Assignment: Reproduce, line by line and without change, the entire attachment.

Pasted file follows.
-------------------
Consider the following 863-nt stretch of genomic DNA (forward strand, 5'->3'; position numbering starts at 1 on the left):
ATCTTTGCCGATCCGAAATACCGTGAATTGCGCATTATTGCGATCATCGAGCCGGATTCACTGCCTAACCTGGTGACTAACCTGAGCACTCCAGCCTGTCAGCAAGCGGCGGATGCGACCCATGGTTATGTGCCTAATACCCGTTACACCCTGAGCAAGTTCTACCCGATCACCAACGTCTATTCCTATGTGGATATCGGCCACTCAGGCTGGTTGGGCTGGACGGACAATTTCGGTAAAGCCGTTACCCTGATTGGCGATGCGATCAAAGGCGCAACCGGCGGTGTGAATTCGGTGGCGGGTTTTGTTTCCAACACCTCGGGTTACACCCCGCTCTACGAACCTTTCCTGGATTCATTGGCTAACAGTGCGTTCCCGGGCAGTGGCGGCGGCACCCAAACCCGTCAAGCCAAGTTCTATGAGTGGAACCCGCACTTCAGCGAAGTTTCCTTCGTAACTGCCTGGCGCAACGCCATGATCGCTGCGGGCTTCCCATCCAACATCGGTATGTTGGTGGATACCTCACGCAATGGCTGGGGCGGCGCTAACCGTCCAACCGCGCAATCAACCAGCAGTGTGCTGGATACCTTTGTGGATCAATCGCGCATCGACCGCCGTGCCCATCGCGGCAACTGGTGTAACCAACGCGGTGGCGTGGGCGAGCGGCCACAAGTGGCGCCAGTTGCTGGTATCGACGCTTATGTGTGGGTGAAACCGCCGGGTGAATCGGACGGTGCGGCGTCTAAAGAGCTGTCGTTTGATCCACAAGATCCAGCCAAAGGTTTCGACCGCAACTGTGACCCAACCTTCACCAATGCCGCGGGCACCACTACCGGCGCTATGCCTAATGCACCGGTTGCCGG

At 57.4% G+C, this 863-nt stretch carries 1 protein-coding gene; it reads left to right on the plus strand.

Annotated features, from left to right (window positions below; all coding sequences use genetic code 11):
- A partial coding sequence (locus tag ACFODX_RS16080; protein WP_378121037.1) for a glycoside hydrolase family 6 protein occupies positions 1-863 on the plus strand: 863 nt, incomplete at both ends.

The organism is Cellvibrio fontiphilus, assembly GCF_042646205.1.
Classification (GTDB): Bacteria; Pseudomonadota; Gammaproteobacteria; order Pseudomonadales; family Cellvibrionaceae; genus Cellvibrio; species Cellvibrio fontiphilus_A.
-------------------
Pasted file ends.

Consider the following 863-nt stretch of genomic DNA (forward strand, 5'->3'; position numbering starts at 1 on the left):
ATCTTTGCCGATCCGAAATACCGTGAATTGCGCATTATTGCGATCATCGAGCCGGATTCACTGCCTAACCTGGTGACTAACCTGAGCACTCCAGCCTGTCAGCAAGCGGCGGATGCGACCCATGGTTATGTGCCTAATACCCGTTACACCCTGAGCAAGTTCTACCCGATCACCAACGTCTATTCCTATGTGGATATCGGCCACTCAGGCTGGTTGGGCTGGACGGACAATTTCGGTAAAGCCGTTACCCTGATTGGCGATGCGATCAAAGGCGCAACCGGCGGTGTGAATTCGGTGGCGGGTTTTGTTTCCAACACCTCGGGTTACACCCCGCTCTACGAACCTTTCCTGGATTCATTGGCTAACAGTGCGTTCCCGGGCAGTGGCGGCGGCACCCAAACCCGTCAAGCCAAGTTCTATGAGTGGAACCCGCACTTCAGCGAAGTTTCCTTCGTAACTGCCTGGCGCAACGCCATGATCGCTGCGGGCTTCCCATCCAACATCGGTATGTTGGTGGATACCTCACGCAATGGCTGGGGCGGCGCTAACCGTCCAACCGCGCAATCAACCAGCAGTGTGCTGGATACCTTTGTGGATCAATCGCGCATCGACCGCCGTGCCCATCGCGGCAACTGGTGTAACCAACGCGGTGGCGTGGGCGAGCGGCCACAAGTGGCGCCAGTTGCTGGTATCGACGCTTATGTGTGGGTGAAACCGCCGGGTGAATCGGACGGTGCGGCGTCTAAAGAGCTGTCGTTTGATCCACAAGATCCAGCCAAAGGTTTCGACCGCAACTGTGACCCAACCTTCACCAATGCCGCGGGCACCACTACCGGCGCTATGCCTAATGCACCGGTTGCCGG

At 57.4% G+C, this 863-nt stretch carries 1 protein-coding gene; it reads left to right on the plus strand.

Annotated features, from left to right (window positions below; all coding sequences use genetic code 11):
- A partial coding sequence (locus tag ACFODX_RS16080; protein WP_378121037.1) for a glycoside hydrolase family 6 protein occupies positions 1-863 on the plus strand: 863 nt, incomplete at both ends.

The organism is Cellvibrio fontiphilus, assembly GCF_042646205.1.
Classification (GTDB): Bacteria; Pseudomonadota; Gammaproteobacteria; order Pseudomonadales; family Cellvibrionaceae; genus Cellvibrio; species Cellvibrio fontiphilus_A.